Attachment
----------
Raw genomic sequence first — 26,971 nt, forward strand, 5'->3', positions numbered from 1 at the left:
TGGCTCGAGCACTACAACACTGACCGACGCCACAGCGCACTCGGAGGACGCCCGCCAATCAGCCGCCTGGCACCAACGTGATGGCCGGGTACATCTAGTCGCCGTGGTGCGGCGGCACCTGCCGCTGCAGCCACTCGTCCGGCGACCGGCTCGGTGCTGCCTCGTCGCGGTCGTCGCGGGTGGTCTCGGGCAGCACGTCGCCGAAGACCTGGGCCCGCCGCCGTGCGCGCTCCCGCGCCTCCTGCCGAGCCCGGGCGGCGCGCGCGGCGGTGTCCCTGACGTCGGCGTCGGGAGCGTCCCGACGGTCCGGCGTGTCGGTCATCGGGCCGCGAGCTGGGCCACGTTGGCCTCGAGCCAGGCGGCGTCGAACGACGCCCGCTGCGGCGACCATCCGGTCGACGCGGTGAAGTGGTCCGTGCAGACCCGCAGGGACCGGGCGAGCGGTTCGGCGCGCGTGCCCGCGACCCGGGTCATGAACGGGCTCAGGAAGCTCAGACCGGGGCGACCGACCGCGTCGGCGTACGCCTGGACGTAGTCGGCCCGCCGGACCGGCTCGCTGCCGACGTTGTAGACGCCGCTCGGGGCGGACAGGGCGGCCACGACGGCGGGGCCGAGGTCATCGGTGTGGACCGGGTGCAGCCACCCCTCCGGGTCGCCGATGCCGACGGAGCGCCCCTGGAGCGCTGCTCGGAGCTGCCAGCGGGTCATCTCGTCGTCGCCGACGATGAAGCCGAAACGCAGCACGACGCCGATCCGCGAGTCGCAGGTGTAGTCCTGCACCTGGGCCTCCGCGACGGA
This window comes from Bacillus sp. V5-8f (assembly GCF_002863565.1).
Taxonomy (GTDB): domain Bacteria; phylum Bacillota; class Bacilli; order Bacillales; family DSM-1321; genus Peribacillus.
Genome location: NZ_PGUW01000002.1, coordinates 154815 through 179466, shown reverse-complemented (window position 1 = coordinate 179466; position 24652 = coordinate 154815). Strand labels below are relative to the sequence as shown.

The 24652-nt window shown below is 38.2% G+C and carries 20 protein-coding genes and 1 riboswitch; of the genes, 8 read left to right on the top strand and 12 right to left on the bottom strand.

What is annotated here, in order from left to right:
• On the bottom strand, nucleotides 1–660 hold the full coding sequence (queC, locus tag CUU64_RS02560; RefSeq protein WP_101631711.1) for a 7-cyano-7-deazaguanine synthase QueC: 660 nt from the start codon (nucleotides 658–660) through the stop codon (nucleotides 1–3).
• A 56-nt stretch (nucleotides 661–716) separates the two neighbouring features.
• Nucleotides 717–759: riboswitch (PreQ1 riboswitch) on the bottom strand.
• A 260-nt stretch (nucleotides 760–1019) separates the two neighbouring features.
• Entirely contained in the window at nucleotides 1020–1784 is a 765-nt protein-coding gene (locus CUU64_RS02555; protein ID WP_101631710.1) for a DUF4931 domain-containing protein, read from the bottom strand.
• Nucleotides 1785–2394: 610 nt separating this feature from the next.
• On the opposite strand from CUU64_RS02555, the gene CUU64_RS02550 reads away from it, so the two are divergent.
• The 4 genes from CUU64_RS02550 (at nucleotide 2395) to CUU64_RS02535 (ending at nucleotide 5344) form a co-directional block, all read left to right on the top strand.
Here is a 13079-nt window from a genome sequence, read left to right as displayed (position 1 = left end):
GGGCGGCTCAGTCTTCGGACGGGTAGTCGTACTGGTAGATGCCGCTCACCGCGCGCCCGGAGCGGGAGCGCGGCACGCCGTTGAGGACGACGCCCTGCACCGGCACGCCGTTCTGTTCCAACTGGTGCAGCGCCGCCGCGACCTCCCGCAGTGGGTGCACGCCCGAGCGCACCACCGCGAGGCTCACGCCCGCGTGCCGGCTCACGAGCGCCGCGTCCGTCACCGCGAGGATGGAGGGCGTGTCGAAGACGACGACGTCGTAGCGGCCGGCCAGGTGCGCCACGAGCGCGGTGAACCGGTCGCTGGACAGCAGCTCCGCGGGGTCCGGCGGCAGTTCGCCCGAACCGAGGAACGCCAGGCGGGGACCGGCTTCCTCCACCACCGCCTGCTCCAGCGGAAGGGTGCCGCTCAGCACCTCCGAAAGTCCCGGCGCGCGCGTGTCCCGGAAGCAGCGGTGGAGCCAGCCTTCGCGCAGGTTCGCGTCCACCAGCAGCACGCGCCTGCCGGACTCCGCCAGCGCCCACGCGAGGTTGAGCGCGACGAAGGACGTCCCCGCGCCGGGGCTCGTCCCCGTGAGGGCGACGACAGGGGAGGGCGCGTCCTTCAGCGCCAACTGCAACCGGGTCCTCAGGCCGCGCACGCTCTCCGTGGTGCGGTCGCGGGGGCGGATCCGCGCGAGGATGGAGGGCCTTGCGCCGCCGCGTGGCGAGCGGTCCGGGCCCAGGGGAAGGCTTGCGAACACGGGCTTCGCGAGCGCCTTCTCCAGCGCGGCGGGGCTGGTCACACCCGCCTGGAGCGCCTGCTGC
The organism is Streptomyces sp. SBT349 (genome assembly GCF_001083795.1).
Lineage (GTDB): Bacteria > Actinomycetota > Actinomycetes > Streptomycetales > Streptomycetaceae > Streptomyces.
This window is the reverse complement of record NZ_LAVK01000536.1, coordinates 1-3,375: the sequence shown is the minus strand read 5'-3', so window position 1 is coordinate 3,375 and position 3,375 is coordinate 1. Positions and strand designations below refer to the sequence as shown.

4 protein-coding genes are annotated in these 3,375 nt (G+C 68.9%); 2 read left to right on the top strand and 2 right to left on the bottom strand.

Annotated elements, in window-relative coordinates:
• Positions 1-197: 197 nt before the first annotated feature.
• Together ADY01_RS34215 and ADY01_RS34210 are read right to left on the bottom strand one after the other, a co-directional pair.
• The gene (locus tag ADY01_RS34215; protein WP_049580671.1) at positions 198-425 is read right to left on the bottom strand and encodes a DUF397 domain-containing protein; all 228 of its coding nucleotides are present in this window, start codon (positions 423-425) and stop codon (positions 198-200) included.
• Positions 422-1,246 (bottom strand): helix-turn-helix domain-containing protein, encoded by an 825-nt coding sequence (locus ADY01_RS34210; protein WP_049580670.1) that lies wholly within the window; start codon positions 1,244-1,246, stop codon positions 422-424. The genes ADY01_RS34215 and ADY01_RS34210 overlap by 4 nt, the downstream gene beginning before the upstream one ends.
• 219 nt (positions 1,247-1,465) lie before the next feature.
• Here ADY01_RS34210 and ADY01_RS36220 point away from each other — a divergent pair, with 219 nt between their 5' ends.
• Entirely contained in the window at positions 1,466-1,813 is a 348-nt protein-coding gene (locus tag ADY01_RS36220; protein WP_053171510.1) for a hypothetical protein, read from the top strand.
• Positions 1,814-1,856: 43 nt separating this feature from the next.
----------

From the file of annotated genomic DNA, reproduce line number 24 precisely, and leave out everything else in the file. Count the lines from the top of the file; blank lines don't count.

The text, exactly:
• Together ADY01_RS34215 and ADY01_RS34210 are read right to left on the bottom strand one after the other, a co-directional pair.